Missouri's Republican Gov. Mike Parson signed into law over the weekend the Second Amendment Preservation Act.
The law (Missouri House Bill 85) defines various federal laws that Missouri considers an inherent violation of its citizens' rights under the Second Amendment:
(1) Any tax, levy, fee, or stamp imposed on firearms, firearm accessories, or ammunition not common to all other goods and services and that might reasonably be expected to create a chilling effect on the purchase or ownership of those items by law abiding citizens;
(2) Any registration or tracking of firearms, firearm accessories, or ammunition;
(3) Any registration or tracking of the ownership of firearms, firearm accessories, or ammunition;
(4) Any act forbidding the possession, ownership, use, or transfer of a firearm, firearm accessory, or ammunition by law-abiding citizens; and
(5) Any act ordering the confiscation of firearms, firearm accessories, or ammunition from law-abiding citizens.
Such laws, the new Missouri law insists, "shall be invalid to this state, shall not be recognized by this state, shall be specifically rejected by this state, and shall not be enforced by this state….No entity or person, including any public officer or employee of this state or any political subdivision of this state, shall have the authority to enforce or attempt to enforce any federal acts, laws, executive orders, administrative orders, rules, regulations,statutes, or ordinances infringing on the right to keep and bear arms."
Any "political subdivision or law enforcement agency that employs a law enforcement officer" who violates Missouri citizen's rights by enforcing laws like those listed above "shall be liable to the injured party in an action at law, [or] suit in equity…and subject to a civil penalty of fifty thousand dollars per occurrence. Any person injured under this section shall have standing to pursue an action for injunctive relief…."
Sovereign immunity, the law states, shall not apply. Hiring someone later on who had previously committed such rights violation also leaves the hiring "political subdivision or law enforcement agency…subject to a civil penalty of fifty thousand dollars per employee hired" and any citizen has standing to sue about that point.
Republican state Rep. Jered Taylor, a sponsor of the bill, told local TV Fox2 that he thinks the bill, which had been introduced before but didn't make it to law, passed now because the Biden administration is making people nervous about gun rights:
"We're going to enforce all the state laws that we have in relation to gun laws," Taylor said. "We're just not going to help the feds enforce some of their unconstitutional or things that will be coming that we've been threatened with this administration. I think the current administration and the Democrats being in control of the Senate and Congress has really kind of lit a fire under some of the Republicans in our party."
Among the most controversial aspects is the fact that Missouri state gun laws have no equivalent to federal prohibition of those convicted of misdemeanor domestic violence from legally possessing a weapon; the state does bar felons from legal ownership. The state does not require licenses or permits for buying or carrying weapons.
Jonathan Adler, law professor at Case Western Reserve University School of Law and a writer at the Volokh Conspiracy, argued on Twitter that while it is more than fine for state law enforcement agents to refuse to use time or resources enforcing federal laws, an aspect of the law that seems to bar state courts and judges from enforcing federal gun-related laws is likely unconstitutional, as is Missouri fining federal agencies for enforcing federal law in the state, per the holdings in McCulloch v. Maryland.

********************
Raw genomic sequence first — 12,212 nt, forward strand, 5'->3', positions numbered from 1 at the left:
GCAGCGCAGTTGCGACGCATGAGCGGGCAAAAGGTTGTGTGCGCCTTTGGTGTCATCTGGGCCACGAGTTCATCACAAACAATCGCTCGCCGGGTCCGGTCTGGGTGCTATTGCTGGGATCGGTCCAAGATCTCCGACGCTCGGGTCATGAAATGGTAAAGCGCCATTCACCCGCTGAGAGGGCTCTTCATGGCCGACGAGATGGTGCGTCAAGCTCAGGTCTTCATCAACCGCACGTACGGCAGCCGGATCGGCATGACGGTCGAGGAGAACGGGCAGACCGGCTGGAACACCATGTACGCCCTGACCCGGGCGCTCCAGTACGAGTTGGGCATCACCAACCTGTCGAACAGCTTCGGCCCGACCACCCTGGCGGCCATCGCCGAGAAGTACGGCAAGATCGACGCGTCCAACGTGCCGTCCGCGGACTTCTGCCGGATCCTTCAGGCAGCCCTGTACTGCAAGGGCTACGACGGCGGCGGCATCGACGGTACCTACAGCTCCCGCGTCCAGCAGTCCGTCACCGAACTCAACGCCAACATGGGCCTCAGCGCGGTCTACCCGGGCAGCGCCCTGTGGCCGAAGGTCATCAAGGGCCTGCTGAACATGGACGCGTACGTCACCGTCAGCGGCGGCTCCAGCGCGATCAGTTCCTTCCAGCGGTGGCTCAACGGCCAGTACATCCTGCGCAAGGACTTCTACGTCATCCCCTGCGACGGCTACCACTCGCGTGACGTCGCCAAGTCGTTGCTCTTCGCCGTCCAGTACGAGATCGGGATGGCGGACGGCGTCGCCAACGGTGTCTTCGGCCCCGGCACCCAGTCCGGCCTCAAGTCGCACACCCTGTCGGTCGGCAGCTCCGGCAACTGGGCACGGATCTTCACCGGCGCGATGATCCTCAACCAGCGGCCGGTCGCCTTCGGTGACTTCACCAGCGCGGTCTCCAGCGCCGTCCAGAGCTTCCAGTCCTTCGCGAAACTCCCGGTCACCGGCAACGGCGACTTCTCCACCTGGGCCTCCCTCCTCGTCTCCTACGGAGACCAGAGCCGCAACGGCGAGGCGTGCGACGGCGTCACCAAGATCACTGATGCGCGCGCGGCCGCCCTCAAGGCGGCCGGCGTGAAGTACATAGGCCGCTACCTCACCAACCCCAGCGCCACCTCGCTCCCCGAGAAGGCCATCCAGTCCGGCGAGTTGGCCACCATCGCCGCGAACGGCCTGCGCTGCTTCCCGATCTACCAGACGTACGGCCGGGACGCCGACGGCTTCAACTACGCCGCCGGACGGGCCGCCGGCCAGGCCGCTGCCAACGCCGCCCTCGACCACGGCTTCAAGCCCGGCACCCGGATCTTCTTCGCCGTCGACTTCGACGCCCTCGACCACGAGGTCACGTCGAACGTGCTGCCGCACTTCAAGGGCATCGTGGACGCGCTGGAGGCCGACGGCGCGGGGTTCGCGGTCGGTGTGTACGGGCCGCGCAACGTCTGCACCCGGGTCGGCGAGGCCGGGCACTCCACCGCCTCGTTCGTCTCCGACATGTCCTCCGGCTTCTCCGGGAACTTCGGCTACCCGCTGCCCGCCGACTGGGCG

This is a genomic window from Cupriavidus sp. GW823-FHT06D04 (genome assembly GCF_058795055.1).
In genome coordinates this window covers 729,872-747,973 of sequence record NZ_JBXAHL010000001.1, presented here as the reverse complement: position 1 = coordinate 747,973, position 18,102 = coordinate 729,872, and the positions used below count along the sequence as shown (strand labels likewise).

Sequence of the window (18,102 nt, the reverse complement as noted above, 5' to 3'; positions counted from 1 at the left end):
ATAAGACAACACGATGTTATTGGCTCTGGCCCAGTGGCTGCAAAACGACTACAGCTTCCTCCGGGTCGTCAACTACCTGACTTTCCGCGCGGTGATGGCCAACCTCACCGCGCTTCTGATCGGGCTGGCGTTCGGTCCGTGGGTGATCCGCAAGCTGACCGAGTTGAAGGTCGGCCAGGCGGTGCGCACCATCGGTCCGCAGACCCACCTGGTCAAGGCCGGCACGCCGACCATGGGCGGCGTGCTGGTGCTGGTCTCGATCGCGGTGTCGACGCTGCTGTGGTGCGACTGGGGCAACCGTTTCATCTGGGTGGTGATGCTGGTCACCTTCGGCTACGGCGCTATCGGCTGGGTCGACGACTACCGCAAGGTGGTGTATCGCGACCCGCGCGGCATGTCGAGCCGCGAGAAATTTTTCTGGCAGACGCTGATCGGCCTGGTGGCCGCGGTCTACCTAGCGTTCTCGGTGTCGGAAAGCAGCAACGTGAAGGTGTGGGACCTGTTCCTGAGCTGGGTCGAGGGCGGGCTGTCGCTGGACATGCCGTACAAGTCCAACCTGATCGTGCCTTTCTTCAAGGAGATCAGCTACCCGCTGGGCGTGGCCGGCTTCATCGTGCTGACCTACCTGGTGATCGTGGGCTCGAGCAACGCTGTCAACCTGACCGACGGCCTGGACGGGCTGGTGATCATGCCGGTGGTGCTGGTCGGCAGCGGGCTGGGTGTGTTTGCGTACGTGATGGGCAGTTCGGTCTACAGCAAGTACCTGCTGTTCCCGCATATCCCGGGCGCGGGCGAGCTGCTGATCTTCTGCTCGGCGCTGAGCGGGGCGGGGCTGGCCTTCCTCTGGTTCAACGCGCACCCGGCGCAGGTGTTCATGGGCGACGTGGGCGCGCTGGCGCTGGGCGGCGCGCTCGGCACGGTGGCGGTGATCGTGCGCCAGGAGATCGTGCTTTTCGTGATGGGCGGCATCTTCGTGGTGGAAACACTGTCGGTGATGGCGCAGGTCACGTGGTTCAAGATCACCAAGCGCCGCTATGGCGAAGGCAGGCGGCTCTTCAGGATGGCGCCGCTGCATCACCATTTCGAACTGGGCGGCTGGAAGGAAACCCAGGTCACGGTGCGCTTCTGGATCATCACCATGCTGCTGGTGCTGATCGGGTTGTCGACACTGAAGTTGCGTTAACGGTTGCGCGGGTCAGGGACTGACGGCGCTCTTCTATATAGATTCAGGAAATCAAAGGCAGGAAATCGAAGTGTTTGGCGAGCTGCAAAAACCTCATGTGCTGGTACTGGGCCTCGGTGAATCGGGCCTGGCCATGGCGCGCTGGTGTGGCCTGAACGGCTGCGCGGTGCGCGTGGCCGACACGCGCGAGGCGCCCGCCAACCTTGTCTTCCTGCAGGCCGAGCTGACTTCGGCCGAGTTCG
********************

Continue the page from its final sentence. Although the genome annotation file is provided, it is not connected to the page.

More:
The Biden administration thinks aspects of this new Missouri law cannot stand. His Justice Department has already informed Missouri that "HB 85 threatens to immediately disrupt the working relationship between federal and state law enforcement officers, many of whom work shoulder-to-shoulder on various joint task forces, for which Missouri receives ample federal grants and other technical assistance"and "raises significant concerns under the Supremacy Clause of the United States Constitution."
The Justice Department specifically wants the state to clarify that though the law says "No entity or person, including any public officer or employee of this state or any political subdivision of this state, shall have the authority" to enforce laws that violate the Second Amendment, that they don't mean to include federal officers under the prohibition (though the language seems to say that to this non-lawyer—it includes state officials which implies it also applies to as baldly stated any entity or person).
If the law "were construed to apply to federal officers operating in the State of Missouri," says Biden's DOJ, "then this section would violate the doctrine of intergovernmental immunity, which prohibits the states from regulating the federal government."
The part of the law that imposes potential fines on agencies that hire anyone who has violated Second Amendment rights also, DOJ insists,"appears to discriminate against federal law enforcement officers and others who worked with them….This kind of targeting of former federal employees and individuals who worked cooperatively with the federal government may well be unprecedented and raises significant concerns under the intergovernmental immunity doctrine."
These are issues that will doubtless be litigated in the future.